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What is the Auditory-Verbal philosophy? (PDF)

The Auditory-Verbal philosophy is a logical and critical set of guiding principles. These principles outline the essential requirements needed to realize the expectation that young children with hearing loss can be educated to use even minimal amounts of amplified residual hearing. Use of amplified residual hearing, in turn, permits children with hearing loss to learn to listen, to process verbal language, and to speak.

The goal of Auditory-Verbal practice is that children with hearing loss can grow up in regular learning environments that enable them to become independent, participating, and contributing citizens in the mainstream society. The Auditory-Verbal philosophy supports the basic human right that children with all degrees of hearing loss deserve an opportunity to develop the ability to listen and use verbal communication within their own family and community constellations.

 

Existing Evidence That Supports the Rationale for Auditory-Verbal Practice

1. The majority of children which hearing loss have useful residual hearing; a fact known for decades.

2. When properly aided, children with hearing loss can detect most if not all of the speech spectrum.

3. Once ALL available residual hearing is accessed through amplification technology (e.g., binaural hearing aids and acoustically tuned earmolds, FM units, cochlear implants) in order to provide maximum detection of the speech spectrum, then a child will have the opportunity to develop language in a natural way through the auditory modality. That is, a child with hearing loss need not automatically be a visual learner. Hearing, rather than being a passive modality that receives information, can be the active agent of cognitive development.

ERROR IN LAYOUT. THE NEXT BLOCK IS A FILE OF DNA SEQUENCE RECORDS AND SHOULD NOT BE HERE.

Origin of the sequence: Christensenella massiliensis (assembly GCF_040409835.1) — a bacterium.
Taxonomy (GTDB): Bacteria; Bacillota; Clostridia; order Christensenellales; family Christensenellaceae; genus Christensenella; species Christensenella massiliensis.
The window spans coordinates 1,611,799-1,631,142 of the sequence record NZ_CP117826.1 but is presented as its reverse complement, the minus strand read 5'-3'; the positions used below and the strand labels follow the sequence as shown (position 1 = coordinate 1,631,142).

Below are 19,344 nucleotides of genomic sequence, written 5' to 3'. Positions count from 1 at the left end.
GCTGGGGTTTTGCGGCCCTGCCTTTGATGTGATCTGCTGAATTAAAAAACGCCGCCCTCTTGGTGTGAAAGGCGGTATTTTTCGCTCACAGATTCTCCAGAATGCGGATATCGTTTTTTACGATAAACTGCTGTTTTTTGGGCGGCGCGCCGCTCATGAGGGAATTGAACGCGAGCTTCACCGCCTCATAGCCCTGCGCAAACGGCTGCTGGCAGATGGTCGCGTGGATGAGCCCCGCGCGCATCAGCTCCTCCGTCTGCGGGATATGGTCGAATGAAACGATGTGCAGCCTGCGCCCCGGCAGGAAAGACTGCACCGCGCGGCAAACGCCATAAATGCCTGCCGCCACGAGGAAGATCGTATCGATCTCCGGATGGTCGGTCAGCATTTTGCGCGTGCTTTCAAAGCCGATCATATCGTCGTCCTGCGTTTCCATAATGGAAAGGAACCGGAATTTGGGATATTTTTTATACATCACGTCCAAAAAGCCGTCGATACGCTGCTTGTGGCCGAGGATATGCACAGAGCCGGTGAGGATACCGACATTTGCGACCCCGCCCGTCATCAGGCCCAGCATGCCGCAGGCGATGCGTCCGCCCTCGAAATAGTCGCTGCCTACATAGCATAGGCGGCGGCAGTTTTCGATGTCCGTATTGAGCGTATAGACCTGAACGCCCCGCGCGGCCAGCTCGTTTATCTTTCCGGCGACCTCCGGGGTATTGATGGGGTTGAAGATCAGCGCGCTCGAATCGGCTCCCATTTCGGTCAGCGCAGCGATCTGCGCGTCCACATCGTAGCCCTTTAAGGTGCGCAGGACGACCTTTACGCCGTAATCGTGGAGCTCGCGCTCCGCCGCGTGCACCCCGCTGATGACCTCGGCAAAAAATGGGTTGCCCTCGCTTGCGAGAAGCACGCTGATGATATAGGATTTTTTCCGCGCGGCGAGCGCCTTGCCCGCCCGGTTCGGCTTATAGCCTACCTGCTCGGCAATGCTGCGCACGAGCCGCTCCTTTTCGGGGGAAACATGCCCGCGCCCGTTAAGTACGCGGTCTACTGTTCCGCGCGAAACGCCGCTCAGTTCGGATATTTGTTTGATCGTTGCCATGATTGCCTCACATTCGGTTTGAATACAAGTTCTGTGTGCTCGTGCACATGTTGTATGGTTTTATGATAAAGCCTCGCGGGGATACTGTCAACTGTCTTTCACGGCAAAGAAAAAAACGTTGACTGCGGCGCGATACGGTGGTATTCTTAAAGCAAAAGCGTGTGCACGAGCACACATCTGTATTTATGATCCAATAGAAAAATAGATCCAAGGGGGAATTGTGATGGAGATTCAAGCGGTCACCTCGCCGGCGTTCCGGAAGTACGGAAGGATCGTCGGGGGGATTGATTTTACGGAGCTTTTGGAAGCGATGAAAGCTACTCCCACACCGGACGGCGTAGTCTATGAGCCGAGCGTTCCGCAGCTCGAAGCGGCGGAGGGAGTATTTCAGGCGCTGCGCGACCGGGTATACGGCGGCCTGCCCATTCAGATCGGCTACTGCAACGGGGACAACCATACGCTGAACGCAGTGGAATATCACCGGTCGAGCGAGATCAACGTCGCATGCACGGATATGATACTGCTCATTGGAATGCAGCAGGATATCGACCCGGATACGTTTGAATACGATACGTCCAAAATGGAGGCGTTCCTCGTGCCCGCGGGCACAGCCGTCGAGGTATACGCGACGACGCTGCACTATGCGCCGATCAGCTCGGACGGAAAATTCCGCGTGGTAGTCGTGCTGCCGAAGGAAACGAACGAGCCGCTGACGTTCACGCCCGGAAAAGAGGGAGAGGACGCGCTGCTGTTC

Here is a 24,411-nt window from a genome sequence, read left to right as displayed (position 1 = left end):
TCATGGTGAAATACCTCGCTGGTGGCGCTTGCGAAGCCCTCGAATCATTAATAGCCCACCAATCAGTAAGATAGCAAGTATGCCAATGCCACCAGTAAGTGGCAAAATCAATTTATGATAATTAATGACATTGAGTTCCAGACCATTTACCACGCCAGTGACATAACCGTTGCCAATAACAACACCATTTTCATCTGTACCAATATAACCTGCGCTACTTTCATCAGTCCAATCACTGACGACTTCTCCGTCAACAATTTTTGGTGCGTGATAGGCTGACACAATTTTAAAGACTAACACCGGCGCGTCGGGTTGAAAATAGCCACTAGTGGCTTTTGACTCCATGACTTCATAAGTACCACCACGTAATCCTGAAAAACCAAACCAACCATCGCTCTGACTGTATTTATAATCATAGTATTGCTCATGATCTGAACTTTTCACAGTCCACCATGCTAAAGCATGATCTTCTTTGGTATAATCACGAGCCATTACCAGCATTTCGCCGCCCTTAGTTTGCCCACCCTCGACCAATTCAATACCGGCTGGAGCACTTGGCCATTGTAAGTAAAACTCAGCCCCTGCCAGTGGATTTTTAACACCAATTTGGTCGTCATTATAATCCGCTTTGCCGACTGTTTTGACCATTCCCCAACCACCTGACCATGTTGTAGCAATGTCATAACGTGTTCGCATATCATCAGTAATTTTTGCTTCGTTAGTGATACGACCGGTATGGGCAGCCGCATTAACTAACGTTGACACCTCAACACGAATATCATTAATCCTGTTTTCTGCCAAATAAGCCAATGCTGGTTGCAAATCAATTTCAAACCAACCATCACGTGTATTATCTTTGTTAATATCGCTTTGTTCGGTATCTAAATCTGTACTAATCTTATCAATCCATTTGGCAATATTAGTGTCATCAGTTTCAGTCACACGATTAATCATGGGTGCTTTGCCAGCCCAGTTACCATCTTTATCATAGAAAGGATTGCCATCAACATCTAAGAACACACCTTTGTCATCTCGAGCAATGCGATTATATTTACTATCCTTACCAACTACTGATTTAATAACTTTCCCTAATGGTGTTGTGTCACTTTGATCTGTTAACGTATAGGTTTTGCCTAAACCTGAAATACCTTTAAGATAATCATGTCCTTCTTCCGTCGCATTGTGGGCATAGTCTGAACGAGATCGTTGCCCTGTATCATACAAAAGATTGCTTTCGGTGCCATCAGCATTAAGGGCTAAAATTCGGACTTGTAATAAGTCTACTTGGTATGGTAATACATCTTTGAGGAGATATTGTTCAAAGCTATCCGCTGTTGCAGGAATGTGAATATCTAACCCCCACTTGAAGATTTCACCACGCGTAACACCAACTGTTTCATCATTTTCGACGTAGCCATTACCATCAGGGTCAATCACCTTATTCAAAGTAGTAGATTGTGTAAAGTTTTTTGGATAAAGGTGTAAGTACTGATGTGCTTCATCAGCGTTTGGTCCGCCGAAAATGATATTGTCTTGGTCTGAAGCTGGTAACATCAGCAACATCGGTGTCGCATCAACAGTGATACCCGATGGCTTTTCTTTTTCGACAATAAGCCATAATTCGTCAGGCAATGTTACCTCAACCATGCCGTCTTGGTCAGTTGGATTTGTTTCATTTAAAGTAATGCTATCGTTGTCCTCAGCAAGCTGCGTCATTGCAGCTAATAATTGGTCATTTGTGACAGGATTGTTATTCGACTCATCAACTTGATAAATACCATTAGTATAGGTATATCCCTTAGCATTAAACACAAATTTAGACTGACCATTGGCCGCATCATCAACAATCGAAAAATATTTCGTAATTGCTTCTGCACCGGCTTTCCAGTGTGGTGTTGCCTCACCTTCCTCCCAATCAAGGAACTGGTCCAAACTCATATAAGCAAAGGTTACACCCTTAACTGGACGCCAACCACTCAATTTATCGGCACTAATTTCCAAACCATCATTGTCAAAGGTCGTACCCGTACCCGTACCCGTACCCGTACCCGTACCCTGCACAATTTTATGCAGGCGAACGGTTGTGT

4. In order to benefit from the "critical periods" of neurological and linguistic development, then the identification of hearing loss, use of appropriate amplification and medical technology, and stimulation of hearing must occur as early as possible.

5. If hearing is not accessed during the critical language learning years, a child's ability to use acoustic input meaningfully will deteriorate due to physiological (retrograde deterioration of auditory pathways), and psychosocial (attention, practice, learning) factors.

6. Current information about normal language development provides the framework and justification for the structure of auditory-verbal practice. That is, infants/ toddlers/ children learn language most efficiently through consistent and continual meaningful interactions in a supportive environment with significant caretakers.

7. As verbal language develops through the auditory input of information, reading skills can also develops.

8. Parents in auditory-verbal programs do not have to learn sign language or cued speech. More than ninety percent of parents of children with hearing loss have normal hearing. Studies show that over 90% of parents with normal hearing do not learn sign language beyond a basic preschool level of competency. Auditory-verbal practice requires that caregivers interact with a child through spoken language and create a listening environment which helps a child to learn.

9. If a severe or profound hearing loss automatically makes an individual neurologically and functionally "different" from people with normal hearing, then the auditory-verbal philosophy would not be tenable. The fact is however, that outcome studies show that individuals who have, since early childhood, been taught through the active use of amplified residual hearing, are indeed independent, speaking, and contributing members of mainstream society.

From The Auditory-Verbal Position Statement

 

 

 

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This site was last updated 01/04/07